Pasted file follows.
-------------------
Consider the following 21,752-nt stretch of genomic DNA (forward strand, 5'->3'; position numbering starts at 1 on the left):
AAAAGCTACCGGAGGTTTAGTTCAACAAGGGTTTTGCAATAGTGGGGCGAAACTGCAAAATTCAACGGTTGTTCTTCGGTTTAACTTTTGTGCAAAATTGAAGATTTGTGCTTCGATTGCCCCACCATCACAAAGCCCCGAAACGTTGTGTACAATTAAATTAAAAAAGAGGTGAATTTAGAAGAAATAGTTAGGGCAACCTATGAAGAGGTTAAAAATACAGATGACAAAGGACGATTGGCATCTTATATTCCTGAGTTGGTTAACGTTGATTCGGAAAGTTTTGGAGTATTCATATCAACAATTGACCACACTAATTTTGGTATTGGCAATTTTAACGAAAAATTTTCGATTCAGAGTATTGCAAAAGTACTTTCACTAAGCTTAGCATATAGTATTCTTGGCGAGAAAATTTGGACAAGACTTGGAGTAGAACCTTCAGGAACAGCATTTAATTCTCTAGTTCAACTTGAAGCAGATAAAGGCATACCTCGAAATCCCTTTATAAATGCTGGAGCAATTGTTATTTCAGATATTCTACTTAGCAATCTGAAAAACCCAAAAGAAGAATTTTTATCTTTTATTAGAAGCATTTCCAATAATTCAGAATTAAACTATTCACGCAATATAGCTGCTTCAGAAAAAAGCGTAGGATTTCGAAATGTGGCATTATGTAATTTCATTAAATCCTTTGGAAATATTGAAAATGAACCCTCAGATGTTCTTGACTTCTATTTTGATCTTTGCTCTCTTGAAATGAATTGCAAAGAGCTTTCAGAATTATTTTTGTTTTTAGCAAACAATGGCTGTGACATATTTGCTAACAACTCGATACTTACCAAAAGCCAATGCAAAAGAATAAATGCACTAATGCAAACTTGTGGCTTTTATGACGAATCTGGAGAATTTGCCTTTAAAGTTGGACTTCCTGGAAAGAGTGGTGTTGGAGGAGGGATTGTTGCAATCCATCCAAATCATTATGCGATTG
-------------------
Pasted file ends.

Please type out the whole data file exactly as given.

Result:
Consider the following 21,752-nt stretch of genomic DNA (forward strand, 5'->3'; position numbering starts at 1 on the left):
AAAAGCTACCGGAGGTTTAGTTCAACAAGGGTTTTGCAATAGTGGGGCGAAACTGCAAAATTCAACGGTTGTTCTTCGGTTTAACTTTTGTGCAAAATTGAAGATTTGTGCTTCGATTGCCCCACCATCACAAAGCCCCGAAACGTTGTGTACAATTAAATTAAAAAAGAGGTGAATTTAGAAGAAATAGTTAGGGCAACCTATGAAGAGGTTAAAAATACAGATGACAAAGGACGATTGGCATCTTATATTCCTGAGTTGGTTAACGTTGATTCGGAAAGTTTTGGAGTATTCATATCAACAATTGACCACACTAATTTTGGTATTGGCAATTTTAACGAAAAATTTTCGATTCAGAGTATTGCAAAAGTACTTTCACTAAGCTTAGCATATAGTATTCTTGGCGAGAAAATTTGGACAAGACTTGGAGTAGAACCTTCAGGAACAGCATTTAATTCTCTAGTTCAACTTGAAGCAGATAAAGGCATACCTCGAAATCCCTTTATAAATGCTGGAGCAATTGTTATTTCAGATATTCTACTTAGCAATCTGAAAAACCCAAAAGAAGAATTTTTATCTTTTATTAGAAGCATTTCCAATAATTCAGAATTAAACTATTCACGCAATATAGCTGCTTCAGAAAAAAGCGTAGGATTTCGAAATGTGGCATTATGTAATTTCATTAAATCCTTTGGAAATATTGAAAATGAACCCTCAGATGTTCTTGACTTCTATTTTGATCTTTGCTCTCTTGAAATGAATTGCAAAGAGCTTTCAGAATTATTTTTGTTTTTAGCAAACAATGGCTGTGACATATTTGCTAACAACTCGATACTTACCAAAAGCCAATGCAAAAGAATAAATGCACTAATGCAAACTTGTGGCTTTTATGACGAATCTGGAGAATTTGCCTTTAAAGTTGGACTTCCTGGAAAGAGTGGTGTTGGAGGAGGGATTGTTGCAATCCATCCAAATCATTATGCGATTG